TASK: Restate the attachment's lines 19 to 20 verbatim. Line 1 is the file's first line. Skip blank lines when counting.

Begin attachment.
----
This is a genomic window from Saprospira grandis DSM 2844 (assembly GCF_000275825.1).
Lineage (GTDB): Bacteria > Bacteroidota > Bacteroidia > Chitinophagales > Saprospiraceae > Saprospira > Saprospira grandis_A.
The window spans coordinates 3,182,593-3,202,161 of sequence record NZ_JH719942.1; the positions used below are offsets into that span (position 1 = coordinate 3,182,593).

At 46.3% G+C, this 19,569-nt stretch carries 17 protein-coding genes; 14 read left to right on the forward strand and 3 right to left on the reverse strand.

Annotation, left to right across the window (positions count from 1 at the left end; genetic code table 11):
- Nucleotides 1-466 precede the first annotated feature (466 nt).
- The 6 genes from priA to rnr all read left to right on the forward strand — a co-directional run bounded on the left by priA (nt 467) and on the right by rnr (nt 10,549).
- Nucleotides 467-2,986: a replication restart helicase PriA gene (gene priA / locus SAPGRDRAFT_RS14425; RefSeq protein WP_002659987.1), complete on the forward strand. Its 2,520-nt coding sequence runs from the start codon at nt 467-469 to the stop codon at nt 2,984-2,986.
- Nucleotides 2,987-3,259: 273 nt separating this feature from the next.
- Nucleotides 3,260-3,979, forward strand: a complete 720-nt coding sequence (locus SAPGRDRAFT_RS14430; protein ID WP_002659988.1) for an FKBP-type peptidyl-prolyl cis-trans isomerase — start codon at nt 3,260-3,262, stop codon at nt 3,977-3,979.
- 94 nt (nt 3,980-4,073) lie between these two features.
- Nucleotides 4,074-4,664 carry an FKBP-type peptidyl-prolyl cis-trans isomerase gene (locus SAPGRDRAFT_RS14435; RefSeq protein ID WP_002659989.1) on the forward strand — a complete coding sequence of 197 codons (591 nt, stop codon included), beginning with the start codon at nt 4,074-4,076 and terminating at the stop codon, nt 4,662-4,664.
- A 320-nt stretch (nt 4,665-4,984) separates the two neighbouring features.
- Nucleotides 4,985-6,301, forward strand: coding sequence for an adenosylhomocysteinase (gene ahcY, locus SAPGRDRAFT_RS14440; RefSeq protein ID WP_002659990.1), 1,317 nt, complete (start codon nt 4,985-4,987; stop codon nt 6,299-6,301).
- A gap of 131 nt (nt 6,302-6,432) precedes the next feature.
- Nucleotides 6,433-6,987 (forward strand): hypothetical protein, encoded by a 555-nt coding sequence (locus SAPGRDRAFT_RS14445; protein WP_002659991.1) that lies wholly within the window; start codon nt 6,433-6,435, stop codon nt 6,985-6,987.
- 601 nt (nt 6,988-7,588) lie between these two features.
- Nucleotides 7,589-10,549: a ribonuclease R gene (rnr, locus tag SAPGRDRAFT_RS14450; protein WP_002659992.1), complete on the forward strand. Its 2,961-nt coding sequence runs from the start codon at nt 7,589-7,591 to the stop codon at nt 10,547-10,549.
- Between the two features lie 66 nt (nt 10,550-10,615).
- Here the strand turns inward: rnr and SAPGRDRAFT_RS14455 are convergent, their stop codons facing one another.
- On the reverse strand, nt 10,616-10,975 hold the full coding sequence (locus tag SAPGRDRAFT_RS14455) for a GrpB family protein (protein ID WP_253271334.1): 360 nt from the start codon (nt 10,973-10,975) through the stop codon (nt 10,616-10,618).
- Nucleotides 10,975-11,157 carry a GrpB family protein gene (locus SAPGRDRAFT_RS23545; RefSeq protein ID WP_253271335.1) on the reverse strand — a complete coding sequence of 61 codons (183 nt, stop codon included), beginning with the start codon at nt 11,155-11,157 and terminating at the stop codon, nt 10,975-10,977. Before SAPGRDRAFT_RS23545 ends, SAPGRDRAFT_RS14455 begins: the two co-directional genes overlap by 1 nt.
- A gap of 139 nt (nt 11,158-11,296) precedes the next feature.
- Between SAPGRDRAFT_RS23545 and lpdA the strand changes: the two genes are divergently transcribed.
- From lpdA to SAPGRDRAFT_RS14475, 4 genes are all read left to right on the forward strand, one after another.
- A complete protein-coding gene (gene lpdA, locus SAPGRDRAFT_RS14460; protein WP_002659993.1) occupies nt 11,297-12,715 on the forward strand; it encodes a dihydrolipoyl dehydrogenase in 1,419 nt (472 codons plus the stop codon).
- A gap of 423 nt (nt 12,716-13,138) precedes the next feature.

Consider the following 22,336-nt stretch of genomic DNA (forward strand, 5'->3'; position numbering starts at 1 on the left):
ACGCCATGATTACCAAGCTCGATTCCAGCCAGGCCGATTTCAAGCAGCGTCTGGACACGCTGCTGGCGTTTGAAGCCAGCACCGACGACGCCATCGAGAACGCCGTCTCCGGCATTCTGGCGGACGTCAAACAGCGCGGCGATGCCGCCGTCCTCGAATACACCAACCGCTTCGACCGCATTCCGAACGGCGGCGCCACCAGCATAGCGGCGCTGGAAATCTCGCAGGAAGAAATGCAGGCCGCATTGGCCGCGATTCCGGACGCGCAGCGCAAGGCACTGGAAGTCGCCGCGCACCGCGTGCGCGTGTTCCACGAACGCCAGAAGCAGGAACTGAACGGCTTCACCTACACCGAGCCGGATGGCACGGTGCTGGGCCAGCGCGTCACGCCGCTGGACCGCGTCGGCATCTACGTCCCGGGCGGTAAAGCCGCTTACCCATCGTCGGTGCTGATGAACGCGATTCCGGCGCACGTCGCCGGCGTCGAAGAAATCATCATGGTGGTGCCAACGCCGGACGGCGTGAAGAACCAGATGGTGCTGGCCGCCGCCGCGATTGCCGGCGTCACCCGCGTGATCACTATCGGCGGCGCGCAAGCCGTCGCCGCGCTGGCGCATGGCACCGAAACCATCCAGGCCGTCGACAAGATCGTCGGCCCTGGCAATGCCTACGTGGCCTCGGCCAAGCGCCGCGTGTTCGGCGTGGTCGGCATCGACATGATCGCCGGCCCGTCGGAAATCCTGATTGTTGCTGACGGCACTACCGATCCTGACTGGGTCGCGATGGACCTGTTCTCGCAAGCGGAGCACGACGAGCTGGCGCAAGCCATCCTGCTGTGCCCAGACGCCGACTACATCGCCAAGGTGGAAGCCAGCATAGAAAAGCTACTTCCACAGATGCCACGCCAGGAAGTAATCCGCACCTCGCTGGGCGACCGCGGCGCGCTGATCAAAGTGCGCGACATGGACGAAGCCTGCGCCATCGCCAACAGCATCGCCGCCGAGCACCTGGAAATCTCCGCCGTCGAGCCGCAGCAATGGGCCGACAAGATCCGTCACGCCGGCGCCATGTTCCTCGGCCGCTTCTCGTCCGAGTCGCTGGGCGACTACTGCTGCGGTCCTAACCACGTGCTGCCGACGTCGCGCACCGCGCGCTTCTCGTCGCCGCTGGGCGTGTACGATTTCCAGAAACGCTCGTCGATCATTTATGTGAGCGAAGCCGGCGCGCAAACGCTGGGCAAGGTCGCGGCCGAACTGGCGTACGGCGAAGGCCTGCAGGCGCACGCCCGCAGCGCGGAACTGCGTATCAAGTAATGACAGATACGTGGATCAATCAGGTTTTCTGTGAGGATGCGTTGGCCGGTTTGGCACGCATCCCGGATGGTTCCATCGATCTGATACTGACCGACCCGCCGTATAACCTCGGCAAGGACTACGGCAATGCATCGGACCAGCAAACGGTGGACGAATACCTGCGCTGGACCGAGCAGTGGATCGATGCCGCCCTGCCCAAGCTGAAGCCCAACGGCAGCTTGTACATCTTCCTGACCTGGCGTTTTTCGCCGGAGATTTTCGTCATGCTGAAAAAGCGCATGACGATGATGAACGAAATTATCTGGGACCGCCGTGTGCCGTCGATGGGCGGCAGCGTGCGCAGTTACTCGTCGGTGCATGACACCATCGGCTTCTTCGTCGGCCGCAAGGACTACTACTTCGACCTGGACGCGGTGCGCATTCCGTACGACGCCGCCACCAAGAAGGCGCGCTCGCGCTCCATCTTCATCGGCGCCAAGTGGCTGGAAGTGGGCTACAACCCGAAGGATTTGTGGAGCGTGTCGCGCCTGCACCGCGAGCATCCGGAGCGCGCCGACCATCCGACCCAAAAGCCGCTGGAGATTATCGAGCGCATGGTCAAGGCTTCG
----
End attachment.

- Between the two features lie 66 nt (nt 10,550-10,615).
- Here the strand turns inward: rnr and SAPGRDRAFT_RS14455 are convergent, their stop codons facing one another.